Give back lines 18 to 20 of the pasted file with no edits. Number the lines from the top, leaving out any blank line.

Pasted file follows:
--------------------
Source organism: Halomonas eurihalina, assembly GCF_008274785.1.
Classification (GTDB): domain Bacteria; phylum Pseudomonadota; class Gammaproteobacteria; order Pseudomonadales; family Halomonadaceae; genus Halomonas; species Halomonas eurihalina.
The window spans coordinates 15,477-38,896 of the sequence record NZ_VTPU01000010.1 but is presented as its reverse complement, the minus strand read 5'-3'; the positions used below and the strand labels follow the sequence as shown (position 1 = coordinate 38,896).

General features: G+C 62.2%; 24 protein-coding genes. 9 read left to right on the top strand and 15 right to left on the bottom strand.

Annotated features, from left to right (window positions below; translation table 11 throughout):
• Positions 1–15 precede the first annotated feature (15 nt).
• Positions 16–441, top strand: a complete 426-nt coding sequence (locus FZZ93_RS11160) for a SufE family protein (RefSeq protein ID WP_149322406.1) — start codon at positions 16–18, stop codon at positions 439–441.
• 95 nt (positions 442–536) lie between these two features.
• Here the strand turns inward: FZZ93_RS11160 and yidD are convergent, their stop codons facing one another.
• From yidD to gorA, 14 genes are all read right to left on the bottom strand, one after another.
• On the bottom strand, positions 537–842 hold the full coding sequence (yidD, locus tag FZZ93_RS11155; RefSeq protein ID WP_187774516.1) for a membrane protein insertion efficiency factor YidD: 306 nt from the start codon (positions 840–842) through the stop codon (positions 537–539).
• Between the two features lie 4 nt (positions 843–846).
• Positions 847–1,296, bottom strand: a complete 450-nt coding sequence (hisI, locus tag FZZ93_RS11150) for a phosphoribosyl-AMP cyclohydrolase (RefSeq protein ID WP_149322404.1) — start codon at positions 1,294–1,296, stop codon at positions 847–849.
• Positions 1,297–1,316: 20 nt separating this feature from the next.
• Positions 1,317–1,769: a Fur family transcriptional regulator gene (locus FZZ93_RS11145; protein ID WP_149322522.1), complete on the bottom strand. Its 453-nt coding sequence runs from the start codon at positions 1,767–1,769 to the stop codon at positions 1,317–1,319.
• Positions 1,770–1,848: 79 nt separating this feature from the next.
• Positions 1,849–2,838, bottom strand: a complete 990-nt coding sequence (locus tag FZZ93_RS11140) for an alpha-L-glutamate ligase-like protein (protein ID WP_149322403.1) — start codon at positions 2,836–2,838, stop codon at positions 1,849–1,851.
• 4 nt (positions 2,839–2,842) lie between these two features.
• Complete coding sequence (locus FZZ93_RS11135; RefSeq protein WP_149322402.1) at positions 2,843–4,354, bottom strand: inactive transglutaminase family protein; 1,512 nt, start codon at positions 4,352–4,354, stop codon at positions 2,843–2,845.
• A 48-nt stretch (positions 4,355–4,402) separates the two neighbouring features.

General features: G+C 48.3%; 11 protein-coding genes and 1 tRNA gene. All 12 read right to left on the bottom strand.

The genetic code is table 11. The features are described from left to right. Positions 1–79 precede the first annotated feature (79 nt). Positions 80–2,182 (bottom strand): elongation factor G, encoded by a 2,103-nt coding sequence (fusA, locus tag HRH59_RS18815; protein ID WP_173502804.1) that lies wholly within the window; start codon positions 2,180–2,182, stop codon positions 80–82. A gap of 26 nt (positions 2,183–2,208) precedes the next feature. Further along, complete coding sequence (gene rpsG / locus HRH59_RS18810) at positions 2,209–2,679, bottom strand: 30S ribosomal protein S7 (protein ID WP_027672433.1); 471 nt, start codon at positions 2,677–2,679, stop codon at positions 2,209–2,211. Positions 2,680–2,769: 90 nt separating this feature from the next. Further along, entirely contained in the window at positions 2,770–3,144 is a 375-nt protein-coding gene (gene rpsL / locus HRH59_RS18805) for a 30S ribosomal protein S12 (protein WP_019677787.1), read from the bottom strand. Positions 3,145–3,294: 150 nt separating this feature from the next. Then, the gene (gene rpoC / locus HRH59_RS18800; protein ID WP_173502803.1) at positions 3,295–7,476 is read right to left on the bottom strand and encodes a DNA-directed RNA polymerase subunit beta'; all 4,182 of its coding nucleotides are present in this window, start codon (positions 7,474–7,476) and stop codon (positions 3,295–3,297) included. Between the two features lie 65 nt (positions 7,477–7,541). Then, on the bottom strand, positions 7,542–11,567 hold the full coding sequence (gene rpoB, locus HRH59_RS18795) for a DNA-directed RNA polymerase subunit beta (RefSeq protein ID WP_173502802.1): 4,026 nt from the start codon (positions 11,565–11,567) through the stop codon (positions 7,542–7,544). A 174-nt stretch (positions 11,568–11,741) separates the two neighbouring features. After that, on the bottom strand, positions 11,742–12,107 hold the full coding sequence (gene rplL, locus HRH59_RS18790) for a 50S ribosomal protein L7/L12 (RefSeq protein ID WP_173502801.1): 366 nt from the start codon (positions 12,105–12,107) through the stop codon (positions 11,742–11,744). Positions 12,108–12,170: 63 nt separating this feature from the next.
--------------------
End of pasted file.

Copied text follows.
• 4 nt (positions 2,839–2,842) lie between these two features.
• Complete coding sequence (locus FZZ93_RS11135; RefSeq protein WP_149322402.1) at positions 2,843–4,354, bottom strand: inactive transglutaminase family protein; 1,512 nt, start codon at positions 4,352–4,354, stop codon at positions 2,843–2,845.
• A 48-nt stretch (positions 4,355–4,402) separates the two neighbouring features.